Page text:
Pew: Men let women rule the roost

Alina Braun, special to wtop.com

WASHINGTON – Who makes the decisions in your home?

According to a 2008 Pew Research Center survey, a majority of couples see women making most of the decisions in a home.

Pew interviewed adults who were married or living with a partner. The poll asked who was in charge of the finances, household purchases, weekend planning and TV-viewing.

WTOP wanted to know which partner Washington men and women say calls the shots at home.

“I think we make decisions jointly on finances and houses and that seems to work well for us,” says Frank Moss, who’s been married for more than 35 years.

Janine Hull just celebrated her 25th wedding anniversary and she agrees.

“We both pay attention to the finances very carefully.”

Finding the right TV program, however, is not a joint decision.

“We have two TVs. If we have a disagreement, one goes one place and one goes the other place,” Hull says.

Most couples told WTOP that neither partner dominates.

In the study, results showed that for 27 percent of couples, women rule the remote compared to 26 percent of men who control the TV. Couples decide what to watch together in about 25 percent of homes.

Women have the upper hand deciding weekend plans among couples in which one partner typically takes the lead. Twenty-eight percent of couples put the woman in charge of planning weekend activities, while only 16 percent said the man decides. Forty-six percent of all couples set their weekend plans together.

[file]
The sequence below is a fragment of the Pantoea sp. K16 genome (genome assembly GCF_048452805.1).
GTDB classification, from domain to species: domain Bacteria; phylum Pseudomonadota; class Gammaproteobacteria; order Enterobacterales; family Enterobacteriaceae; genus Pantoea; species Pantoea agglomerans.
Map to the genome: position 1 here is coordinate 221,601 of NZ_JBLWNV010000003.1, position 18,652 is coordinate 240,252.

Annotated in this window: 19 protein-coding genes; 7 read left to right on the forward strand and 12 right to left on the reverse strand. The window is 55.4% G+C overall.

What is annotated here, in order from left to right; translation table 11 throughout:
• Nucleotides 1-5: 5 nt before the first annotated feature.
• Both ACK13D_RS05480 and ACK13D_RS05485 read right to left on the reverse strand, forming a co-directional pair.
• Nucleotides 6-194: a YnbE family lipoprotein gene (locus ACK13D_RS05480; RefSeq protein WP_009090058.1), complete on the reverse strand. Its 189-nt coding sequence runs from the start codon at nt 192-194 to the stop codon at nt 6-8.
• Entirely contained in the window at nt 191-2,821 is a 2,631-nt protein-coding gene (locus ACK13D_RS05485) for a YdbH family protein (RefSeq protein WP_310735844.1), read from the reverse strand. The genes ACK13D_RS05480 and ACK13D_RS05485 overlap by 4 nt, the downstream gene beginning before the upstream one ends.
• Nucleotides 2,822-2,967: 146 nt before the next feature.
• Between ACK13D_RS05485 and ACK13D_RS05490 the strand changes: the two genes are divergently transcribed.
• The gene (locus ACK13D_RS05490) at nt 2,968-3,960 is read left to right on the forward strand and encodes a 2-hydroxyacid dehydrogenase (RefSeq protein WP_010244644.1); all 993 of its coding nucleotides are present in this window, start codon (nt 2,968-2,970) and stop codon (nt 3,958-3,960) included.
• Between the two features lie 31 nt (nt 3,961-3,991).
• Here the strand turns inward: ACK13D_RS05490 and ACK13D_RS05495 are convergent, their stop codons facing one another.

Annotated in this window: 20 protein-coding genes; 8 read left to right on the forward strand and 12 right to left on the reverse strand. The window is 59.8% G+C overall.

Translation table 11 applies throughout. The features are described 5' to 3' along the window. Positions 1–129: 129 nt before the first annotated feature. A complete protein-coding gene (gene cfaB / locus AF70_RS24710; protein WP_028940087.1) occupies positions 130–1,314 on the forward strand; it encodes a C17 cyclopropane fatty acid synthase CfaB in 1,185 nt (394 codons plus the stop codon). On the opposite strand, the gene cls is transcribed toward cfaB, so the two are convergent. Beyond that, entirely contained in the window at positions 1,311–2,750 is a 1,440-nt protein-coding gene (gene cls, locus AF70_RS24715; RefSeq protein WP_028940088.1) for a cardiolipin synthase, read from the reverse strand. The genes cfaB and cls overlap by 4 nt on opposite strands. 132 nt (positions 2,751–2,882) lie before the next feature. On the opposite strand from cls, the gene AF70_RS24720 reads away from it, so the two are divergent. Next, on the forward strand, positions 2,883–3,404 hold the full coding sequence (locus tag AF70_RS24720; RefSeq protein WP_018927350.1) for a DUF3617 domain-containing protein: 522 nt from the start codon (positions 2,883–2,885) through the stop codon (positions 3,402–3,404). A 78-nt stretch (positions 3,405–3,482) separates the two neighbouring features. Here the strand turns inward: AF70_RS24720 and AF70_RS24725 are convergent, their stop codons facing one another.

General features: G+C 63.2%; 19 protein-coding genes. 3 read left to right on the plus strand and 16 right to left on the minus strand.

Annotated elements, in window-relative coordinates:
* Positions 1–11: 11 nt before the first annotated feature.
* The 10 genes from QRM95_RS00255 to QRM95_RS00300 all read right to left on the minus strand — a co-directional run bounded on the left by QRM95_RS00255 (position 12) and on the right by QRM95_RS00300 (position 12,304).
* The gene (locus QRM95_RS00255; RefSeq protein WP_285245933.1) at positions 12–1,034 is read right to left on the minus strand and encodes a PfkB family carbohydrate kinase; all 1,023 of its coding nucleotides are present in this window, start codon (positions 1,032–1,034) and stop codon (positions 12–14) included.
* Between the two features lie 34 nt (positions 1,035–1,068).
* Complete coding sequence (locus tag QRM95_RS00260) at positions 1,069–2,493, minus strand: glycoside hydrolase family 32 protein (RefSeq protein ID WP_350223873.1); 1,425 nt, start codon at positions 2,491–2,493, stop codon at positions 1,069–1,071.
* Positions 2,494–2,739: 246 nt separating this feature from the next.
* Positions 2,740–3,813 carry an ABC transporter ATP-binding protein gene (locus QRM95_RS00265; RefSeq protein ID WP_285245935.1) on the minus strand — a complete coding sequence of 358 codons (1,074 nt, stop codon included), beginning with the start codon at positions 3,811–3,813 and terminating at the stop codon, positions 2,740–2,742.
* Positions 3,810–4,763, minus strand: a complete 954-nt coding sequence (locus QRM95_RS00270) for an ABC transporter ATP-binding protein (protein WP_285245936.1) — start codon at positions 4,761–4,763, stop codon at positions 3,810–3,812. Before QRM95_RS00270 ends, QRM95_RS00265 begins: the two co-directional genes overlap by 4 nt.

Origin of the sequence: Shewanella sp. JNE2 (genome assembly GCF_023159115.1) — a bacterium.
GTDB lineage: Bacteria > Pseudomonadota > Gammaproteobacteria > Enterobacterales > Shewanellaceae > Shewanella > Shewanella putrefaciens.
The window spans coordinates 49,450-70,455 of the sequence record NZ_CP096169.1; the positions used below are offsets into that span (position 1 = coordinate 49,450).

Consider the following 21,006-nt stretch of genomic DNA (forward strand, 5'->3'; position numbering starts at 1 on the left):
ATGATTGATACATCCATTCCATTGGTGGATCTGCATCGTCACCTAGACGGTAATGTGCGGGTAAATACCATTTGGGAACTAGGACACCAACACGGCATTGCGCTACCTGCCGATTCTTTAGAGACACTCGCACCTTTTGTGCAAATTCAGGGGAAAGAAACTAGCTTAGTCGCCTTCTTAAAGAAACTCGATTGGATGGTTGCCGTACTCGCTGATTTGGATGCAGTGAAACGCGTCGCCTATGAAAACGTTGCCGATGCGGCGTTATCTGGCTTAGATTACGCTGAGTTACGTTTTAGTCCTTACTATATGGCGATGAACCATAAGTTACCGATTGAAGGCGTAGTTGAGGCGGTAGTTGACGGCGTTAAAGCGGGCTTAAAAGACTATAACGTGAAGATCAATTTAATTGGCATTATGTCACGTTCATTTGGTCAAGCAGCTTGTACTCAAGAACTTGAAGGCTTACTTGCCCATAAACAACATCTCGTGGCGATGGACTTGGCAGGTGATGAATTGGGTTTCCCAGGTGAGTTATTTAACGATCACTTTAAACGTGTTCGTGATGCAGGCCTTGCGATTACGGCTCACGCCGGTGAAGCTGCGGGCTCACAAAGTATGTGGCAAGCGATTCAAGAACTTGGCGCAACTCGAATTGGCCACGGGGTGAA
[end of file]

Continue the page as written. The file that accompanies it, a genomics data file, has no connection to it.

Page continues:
In managing household purchases, nearly half of the couples again share control equally.

For couples who stated that one person handled purchases, women once again wear the pants. Thirty percent said the women decide on big purchases, compared to just 19 percent of men.

The study also found that women are more likely to manage household finances, a task that men are typically thought to control.

Only 28 percent of the couples made financial decisions together. In 38 percent of the couples, women called the shots and men managed the money in 30 percent of the couples.

The poll results show that couples are more willing to share decisions over weekend activities than over the budget.

Bud Harris, who is not married, agrees that in most relationships women have more say. He believes that men need that extra push.

“As much as they’ll complain about it they do like having somebody else giving them direction in their life. But now that I am older I am searching for somebody to actually share decisions with,” Harris says.

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(Copyright 2012 by WTOP. All Rights Reserved.)


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